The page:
Dustin Putman
 This Year

Reviews by Title

Reviews by Year
1997 & previous

Reviews by Rating
4 Star Reviews
3.5 Star Reviews
3 Star Reviews
2.5 Star Reviews
2 Star Reviews
1.5 Star Reviews
1 Star Reviews
0.5 Star Reviews
Zero Star Reviews
Haunted Sideshow

Dustin Putman

Dustin's Review

Conviction  (2010)
3 Stars
Directed by Tony Goldwyn.
Cast: Hilary Swank, Sam Rockwell, Minnie Driver, Melissa Leo, Peter Gallagher, Juliette Lewis, Conor Donovan, Owen Campbell, Clea DuVall, Ari Graynor, Loren Dean, Marc Macaulay, Bailee Madison, Tobias Campbell, Karen Young, Jane Alderman, Jennifer Roberts.
2010 – 106 minutes
Rated: Rated R (for language and some violent images).
Reviewed by Dustin Putman, October 11, 2010.
"Conviction" tells an amazing true story, spanning roughly thirty-five years over the course of a compact, economical 106 minutes. Weaving back and forth through the timeline, director Tony Goldwyn (2006's "The Last Kiss") and screenwriter Pamela Gray (1999's "A Walk on the Moon") ensure that the narrative avoids the choppy pitfalls of like-minded biographical films with a lot of ground to cover. Topped off by a superb cast of heavy hitters who have no trouble disappearing into their characters, the film enthralls and inspires without resorting to pandering tactics or cheap melodrama. The recently manipulative, threadbare "Secretariat," also based on real events, could have learned a thing or two from this superior effort. The only disappointment may be in viewers discovering after the fact that the film's postscript omits one glaring detail that would have turned a well-made but predictable movie into a rattling, devastating one encapsulating the bitter unforeseen curves life throws at us.

When her beloved older brother Kenny (Sam Rockwell) is convicted of first degree murder in the brutal 1980 slaying of neighborhood woman Katharina Brow, waitress and mother Betty Anne Waters (Hilary Swank) is sure that he didn't do it and vows to do whatever it takes to prove his innocence. Starting without even a high school diploma, Betty Anne earns her GED and against all odds works her way through law school. Her sacrifices are great—she loses an unsupportive husband (Loren Dean) and isn't able to spend as much time with sons Richard (Conor Donovan) and Ben (Owen Campbell), who ultimately decide to live with their father—and her chances of finding enough evidence to exonerate Kenny are slim. As the years tick by and hope dwindles for a frustrated, aging Kenny, the advent of DNA profiling and the discovery that several trial witnesses mysteriously perjured themselves on the stand suddenly give Betty Anne a newfound drive to finish the mission she started.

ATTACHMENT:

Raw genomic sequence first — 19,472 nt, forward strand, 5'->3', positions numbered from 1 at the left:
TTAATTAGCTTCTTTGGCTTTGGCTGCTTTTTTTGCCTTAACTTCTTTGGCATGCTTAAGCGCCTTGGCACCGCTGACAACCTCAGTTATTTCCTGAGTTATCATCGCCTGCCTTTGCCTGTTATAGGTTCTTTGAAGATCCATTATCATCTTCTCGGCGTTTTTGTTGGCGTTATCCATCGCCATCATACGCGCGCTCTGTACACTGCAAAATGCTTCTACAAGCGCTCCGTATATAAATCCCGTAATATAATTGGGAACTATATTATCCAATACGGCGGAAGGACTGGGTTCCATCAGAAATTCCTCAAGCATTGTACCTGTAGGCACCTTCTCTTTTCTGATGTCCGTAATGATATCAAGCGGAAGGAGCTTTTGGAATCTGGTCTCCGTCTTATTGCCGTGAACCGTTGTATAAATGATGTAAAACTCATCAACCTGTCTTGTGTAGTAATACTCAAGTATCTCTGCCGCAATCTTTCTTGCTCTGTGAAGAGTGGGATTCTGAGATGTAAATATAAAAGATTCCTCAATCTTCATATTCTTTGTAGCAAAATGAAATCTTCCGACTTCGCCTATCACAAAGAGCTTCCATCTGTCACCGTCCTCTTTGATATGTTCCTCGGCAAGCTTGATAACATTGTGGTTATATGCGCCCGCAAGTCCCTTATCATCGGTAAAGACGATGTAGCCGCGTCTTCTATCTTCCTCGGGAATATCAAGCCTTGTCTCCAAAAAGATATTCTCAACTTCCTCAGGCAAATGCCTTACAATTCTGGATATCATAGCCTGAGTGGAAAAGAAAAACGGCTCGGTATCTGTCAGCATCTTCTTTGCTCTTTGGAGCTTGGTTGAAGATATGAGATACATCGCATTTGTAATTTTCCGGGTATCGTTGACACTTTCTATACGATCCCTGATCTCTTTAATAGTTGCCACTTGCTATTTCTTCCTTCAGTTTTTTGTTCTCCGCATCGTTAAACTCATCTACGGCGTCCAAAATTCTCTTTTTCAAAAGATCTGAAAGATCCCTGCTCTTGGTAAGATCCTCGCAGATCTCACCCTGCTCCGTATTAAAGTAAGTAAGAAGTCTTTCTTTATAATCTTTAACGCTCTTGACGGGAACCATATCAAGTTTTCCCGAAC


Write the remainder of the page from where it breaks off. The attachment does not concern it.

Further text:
In all the years that Betty Anne Waters dedicates to freeing her brother, she never once asks him if he is guilty or not. While this might seem like an oversight in the screenplay—or, at the very least, in the actions of Betty Anne—it is signified that their relationship is so close and intertwined that she doesn't need to; she knows Kenny, and is absolutely certain he would not be capable of committing such an atrocious act on a virtual stranger. Working on two different levels—on one, as an investigative procedural from the point-of-view of a studying attorney, and two, as a human-interest drama about the lengths we will go to help those that we love the most—"Conviction" is taut and absorbing, intimate and touching. Without blatantly bolding and underlining the place and setting, director Tony Goldwyn effectively uses authentic accents and hairstyles, grittily natural locales, and realistic background shading to focus in on a specific New England milieu and socioeconomic class. The storytelling is fluid, too, only one jump ahead in time (in the second scene where Betty Anne visits Kenny in jail, his hair slicked back and with more pronounced crow's feet) coming off as jarring.